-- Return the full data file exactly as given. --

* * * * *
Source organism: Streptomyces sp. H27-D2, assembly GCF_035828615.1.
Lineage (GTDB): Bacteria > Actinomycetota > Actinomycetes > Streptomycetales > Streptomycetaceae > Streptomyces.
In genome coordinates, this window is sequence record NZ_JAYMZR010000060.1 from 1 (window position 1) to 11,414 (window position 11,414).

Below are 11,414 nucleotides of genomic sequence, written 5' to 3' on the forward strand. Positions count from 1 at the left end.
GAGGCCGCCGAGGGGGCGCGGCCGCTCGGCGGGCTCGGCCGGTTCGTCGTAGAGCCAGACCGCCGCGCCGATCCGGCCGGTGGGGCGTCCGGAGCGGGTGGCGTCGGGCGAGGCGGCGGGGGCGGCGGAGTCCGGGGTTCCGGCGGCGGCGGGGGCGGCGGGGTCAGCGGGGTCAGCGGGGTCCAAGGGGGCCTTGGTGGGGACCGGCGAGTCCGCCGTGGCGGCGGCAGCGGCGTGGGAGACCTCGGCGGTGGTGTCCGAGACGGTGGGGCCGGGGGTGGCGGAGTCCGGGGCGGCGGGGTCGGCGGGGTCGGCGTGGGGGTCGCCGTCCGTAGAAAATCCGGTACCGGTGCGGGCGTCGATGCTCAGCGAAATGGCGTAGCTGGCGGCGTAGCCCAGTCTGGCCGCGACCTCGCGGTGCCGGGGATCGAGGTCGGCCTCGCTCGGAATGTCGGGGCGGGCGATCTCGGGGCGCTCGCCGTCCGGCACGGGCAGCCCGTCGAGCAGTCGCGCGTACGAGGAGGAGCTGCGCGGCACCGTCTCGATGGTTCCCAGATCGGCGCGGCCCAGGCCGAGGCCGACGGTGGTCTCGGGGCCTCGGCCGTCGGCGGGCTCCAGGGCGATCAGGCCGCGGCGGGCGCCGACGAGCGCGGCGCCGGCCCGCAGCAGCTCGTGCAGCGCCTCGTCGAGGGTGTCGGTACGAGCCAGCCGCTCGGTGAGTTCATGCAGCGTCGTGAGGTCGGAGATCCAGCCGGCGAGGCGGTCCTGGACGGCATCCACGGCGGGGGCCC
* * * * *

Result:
Source organism: Streptomyces sp. H27-D2, assembly GCF_035828615.1.
Lineage (GTDB): Bacteria > Actinomycetota > Actinomycetes > Streptomycetales > Streptomycetaceae > Streptomyces.
In genome coordinates, this window is sequence record NZ_JAYMZR010000060.1 from 1 (window position 1) to 11,414 (window position 11,414).

Below are 11,414 nucleotides of genomic sequence, written 5' to 3' on the forward strand. Positions count from 1 at the left end.
GAGGCCGCCGAGGGGGCGCGGCCGCTCGGCGGGCTCGGCCGGTTCGTCGTAGAGCCAGACCGCCGCGCCGATCCGGCCGGTGGGGCGTCCGGAGCGGGTGGCGTCGGGCGAGGCGGCGGGGGCGGCGGAGTCCGGGGTTCCGGCGGCGGCGGGGGCGGCGGGGTCAGCGGGGTCAGCGGGGTCCAAGGGGGCCTTGGTGGGGACCGGCGAGTCCGCCGTGGCGGCGGCAGCGGCGTGGGAGACCTCGGCGGTGGTGTCCGAGACGGTGGGGCCGGGGGTGGCGGAGTCCGGGGCGGCGGGGTCGGCGGGGTCGGCGTGGGGGTCGCCGTCCGTAGAAAATCCGGTACCGGTGCGGGCGTCGATGCTCAGCGAAATGGCGTAGCTGGCGGCGTAGCCCAGTCTGGCCGCGACCTCGCGGTGCCGGGGATCGAGGTCGGCCTCGCTCGGAATGTCGGGGCGGGCGATCTCGGGGCGCTCGCCGTCCGGCACGGGCAGCCCGTCGAGCAGTCGCGCGTACGAGGAGGAGCTGCGCGGCACCGTCTCGATGGTTCCCAGATCGGCGCGGCCCAGGCCGAGGCCGACGGTGGTCTCGGGGCCTCGGCCGTCGGCGGGCTCCAGGGCGATCAGGCCGCGGCGGGCGCCGACGAGCGCGGCGCCGGCCCGCAGCAGCTCGTGCAGCGCCTCGTCGAGGGTGTCGGTACGAGCCAGCCGCTCGGTGAGTTCATGCAGCGTCGTGAGGTCGGAGATCCAGCCGGCGAGGCGGTCCTGGACGGCATCCACGGCGGGGGCCC